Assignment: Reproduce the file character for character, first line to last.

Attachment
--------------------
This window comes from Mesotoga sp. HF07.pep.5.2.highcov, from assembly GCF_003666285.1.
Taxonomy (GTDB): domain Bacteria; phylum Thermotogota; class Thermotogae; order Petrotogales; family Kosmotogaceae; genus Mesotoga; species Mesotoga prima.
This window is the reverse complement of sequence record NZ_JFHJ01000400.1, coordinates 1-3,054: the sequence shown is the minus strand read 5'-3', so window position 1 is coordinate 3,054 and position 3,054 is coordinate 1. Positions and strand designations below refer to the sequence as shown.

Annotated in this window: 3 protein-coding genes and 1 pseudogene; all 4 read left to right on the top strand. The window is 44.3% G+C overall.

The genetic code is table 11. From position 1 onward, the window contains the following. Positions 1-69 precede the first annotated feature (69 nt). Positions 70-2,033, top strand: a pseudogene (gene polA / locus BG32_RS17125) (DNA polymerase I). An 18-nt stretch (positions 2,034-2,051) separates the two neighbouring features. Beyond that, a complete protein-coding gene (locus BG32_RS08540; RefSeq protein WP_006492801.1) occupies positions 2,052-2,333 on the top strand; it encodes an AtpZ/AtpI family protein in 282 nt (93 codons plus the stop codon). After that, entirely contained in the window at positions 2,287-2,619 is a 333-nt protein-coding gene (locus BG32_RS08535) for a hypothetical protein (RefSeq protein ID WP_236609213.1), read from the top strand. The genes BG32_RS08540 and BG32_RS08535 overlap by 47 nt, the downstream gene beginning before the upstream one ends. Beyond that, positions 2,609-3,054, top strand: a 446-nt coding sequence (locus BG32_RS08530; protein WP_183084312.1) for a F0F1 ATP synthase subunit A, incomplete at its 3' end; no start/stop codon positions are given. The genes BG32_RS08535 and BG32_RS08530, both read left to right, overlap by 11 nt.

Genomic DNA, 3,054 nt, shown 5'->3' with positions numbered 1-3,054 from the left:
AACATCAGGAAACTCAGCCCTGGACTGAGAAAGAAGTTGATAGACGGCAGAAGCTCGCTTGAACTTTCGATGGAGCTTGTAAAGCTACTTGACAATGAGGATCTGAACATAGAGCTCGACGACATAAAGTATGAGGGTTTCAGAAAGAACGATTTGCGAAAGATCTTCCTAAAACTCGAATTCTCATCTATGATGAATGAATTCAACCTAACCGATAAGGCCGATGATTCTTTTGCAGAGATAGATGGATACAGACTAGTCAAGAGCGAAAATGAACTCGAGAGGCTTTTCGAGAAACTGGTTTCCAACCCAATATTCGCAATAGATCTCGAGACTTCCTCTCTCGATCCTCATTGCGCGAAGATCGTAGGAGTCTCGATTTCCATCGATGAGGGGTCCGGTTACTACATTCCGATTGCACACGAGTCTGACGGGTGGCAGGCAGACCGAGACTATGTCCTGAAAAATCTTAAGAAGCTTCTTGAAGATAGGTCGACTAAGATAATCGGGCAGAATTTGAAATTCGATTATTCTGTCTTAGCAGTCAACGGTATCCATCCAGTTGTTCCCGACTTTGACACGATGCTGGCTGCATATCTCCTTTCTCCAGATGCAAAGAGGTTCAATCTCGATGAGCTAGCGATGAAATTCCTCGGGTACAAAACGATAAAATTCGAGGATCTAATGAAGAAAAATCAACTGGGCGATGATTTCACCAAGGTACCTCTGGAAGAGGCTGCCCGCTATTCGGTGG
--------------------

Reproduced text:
This window comes from Mesotoga sp. HF07.pep.5.2.highcov, from assembly GCF_003666285.1.
Taxonomy (GTDB): domain Bacteria; phylum Thermotogota; class Thermotogae; order Petrotogales; family Kosmotogaceae; genus Mesotoga; species Mesotoga prima.
This window is the reverse complement of sequence record NZ_JFHJ01000400.1, coordinates 1-3,054: the sequence shown is the minus strand read 5'-3', so window position 1 is coordinate 3,054 and position 3,054 is coordinate 1. Positions and strand designations below refer to the sequence as shown.

Annotated in this window: 3 protein-coding genes and 1 pseudogene; all 4 read left to right on the top strand. The window is 44.3% G+C overall.

The genetic code is table 11. From position 1 onward, the window contains the following. Positions 1-69 precede the first annotated feature (69 nt). Positions 70-2,033, top strand: a pseudogene (gene polA / locus BG32_RS17125) (DNA polymerase I). An 18-nt stretch (positions 2,034-2,051) separates the two neighbouring features. Beyond that, a complete protein-coding gene (locus BG32_RS08540; RefSeq protein WP_006492801.1) occupies positions 2,052-2,333 on the top strand; it encodes an AtpZ/AtpI family protein in 282 nt (93 codons plus the stop codon). After that, entirely contained in the window at positions 2,287-2,619 is a 333-nt protein-coding gene (locus BG32_RS08535) for a hypothetical protein (RefSeq protein ID WP_236609213.1), read from the top strand. The genes BG32_RS08540 and BG32_RS08535 overlap by 47 nt, the downstream gene beginning before the upstream one ends. Beyond that, positions 2,609-3,054, top strand: a 446-nt coding sequence (locus BG32_RS08530; protein WP_183084312.1) for a F0F1 ATP synthase subunit A, incomplete at its 3' end; no start/stop codon positions are given. The genes BG32_RS08535 and BG32_RS08530, both read left to right, overlap by 11 nt.

Genomic DNA, 3,054 nt, shown 5'->3' with positions numbered 1-3,054 from the left:
AACATCAGGAAACTCAGCCCTGGACTGAGAAAGAAGTTGATAGACGGCAGAAGCTCGCTTGAACTTTCGATGGAGCTTGTAAAGCTACTTGACAATGAGGATCTGAACATAGAGCTCGACGACATAAAGTATGAGGGTTTCAGAAAGAACGATTTGCGAAAGATCTTCCTAAAACTCGAATTCTCATCTATGATGAATGAATTCAACCTAACCGATAAGGCCGATGATTCTTTTGCAGAGATAGATGGATACAGACTAGTCAAGAGCGAAAATGAACTCGAGAGGCTTTTCGAGAAACTGGTTTCCAACCCAATATTCGCAATAGATCTCGAGACTTCCTCTCTCGATCCTCATTGCGCGAAGATCGTAGGAGTCTCGATTTCCATCGATGAGGGGTCCGGTTACTACATTCCGATTGCACACGAGTCTGACGGGTGGCAGGCAGACCGAGACTATGTCCTGAAAAATCTTAAGAAGCTTCTTGAAGATAGGTCGACTAAGATAATCGGGCAGAATTTGAAATTCGATTATTCTGTCTTAGCAGTCAACGGTATCCATCCAGTTGTTCCCGACTTTGACACGATGCTGGCTGCATATCTCCTTTCTCCAGATGCAAAGAGGTTCAATCTCGATGAGCTAGCGATGAAATTCCTCGGGTACAAAACGATAAAATTCGAGGATCTAATGAAGAAAAATCAACTGGGCGATGATTTCACCAAGGTACCTCTGGAAGAGGCTGCCCGCTATTCGGTGG